swellings and deformity of the distal interphalangeal joint can thus often be avoided or partially avoided. Dupuytren’s contracture This may be treated at a very early stage of the disease, when only one or two nodules, smaller than a split lentil, are present and when there is no flexion deformity whatsoever. Once the nodules are more numerous, larger and there is flexion of a finger or additional creases in the palm, the situation is hopeless and it is not even worth trying acupuncture. The patient’s hand is put on a table, palm upwards. As this procedure is painful the hand must be held tightly. The one or two nodules in the palmar fascia are isolated carefully and needled, the needle piercing the skin at right angles.This is repeated a few times at, say, fortnightly intervals. I then ask the patient to stimulate the nodule himself, using a blunt pointed instrument, such as the tip of a deer’s antler, or the top of the currently produced Bic ball-point pen. The instrument is applied to the skin until it hurts.The patient must do this initially once a day, then on alternate days, twice a week, once a week, until the nodules are about half their previous size. If the instrument is too sharp it will cut into the patient’s hand; if it is too blunt, the pressure will be dispersed over too large an area.


Section 16 THE VERTEBRAL COLUMN SPINOUS PROCESS INTERSPINOUS LIGAMENT SACROSPINALIS – ERECTOR SPINAE The neck has been discussed in Section 4. The most important local area of stimulation is the cervical articular pillar, though one may also needle the trapezius/occiput area. Often distant needling is of greater benefit, particularly the dorsalis pedis/dorsal interosseus area or, sometimes, the lateral pisiform area. Lumbar spine The lumbar spine has also been discussed. I frequently needle the sacro-iliac joint area, the anterior superior iliac spine area, the lumbar spinous processes, the lumbar interspinous ligaments and the lumbar part of the sacrospinalis. Upper thoracic spine Interscapular pain is most frequently treated via the neck. It might be remembered that the most frequent radiation observed from needling the cervical articular pillar is interscapular. The radiation runs immediately medial to the medial border of the scapula as far as its inferior angle though, rarely, it may go as far as the lumbar area (see Fig. 4.3). If a patient with interscapular pain does not respond to cervical treatment, treatment as for the lower thoracic spine (see below) may be tried.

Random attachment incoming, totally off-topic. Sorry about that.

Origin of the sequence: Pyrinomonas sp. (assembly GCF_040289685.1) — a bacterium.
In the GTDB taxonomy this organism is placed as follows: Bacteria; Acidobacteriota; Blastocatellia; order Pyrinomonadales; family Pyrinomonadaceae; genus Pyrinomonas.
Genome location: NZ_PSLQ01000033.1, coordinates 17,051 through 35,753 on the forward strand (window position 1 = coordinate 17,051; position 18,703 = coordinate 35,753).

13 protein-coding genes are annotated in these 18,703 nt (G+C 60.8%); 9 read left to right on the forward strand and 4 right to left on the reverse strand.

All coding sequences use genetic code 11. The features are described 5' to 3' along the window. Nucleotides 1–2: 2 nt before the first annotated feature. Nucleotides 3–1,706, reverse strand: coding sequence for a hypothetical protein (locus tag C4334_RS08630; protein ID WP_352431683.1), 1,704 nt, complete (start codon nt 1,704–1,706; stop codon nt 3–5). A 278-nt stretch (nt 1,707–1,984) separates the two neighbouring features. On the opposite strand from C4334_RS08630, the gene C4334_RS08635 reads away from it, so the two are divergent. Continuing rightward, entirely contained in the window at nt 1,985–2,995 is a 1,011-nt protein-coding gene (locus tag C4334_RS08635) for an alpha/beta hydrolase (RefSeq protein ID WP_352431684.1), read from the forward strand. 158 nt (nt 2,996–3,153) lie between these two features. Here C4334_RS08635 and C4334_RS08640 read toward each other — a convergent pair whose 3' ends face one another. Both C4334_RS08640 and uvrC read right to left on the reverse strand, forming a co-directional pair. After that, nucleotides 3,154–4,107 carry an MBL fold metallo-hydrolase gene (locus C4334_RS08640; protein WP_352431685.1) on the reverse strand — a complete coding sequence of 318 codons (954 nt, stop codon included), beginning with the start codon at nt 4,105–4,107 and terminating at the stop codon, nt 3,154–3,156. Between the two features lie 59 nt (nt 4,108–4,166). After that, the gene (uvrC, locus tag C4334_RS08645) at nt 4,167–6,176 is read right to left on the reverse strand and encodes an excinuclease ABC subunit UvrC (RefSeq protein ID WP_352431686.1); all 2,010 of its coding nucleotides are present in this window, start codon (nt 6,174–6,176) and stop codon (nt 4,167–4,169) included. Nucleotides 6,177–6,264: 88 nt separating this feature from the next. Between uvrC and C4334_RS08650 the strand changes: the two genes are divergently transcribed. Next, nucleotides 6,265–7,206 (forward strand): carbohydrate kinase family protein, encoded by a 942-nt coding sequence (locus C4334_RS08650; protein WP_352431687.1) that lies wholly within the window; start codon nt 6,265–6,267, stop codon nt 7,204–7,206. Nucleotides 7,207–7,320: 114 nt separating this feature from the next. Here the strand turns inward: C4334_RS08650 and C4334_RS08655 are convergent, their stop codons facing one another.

Lower thoracic spine The lower half of the thoracic spine is the most difficult to treat. I understand this concurs with the experience of osteopathic doctors. Sometimes treatment of both the cervical and lumbar spine will alleviate lower thoracic symptoms. The thoracic spinous processes may be needled in the midline, with the needle at right angles to the skin (Fig. 16. 1). The thoracic interspinous ligament may also be needled in the midline, with the needle at right angles to the skin (Fig. 16. 1). The sacrospinalis on both sides should be palpated as a tender area may often be found on one or other side, usually about 3 cm from the midline.This tender area may be needled. In ankylosing spondylitis or Scheuermann’s disease, all spinous processes, or all interspinous ligaments, or the whole length of both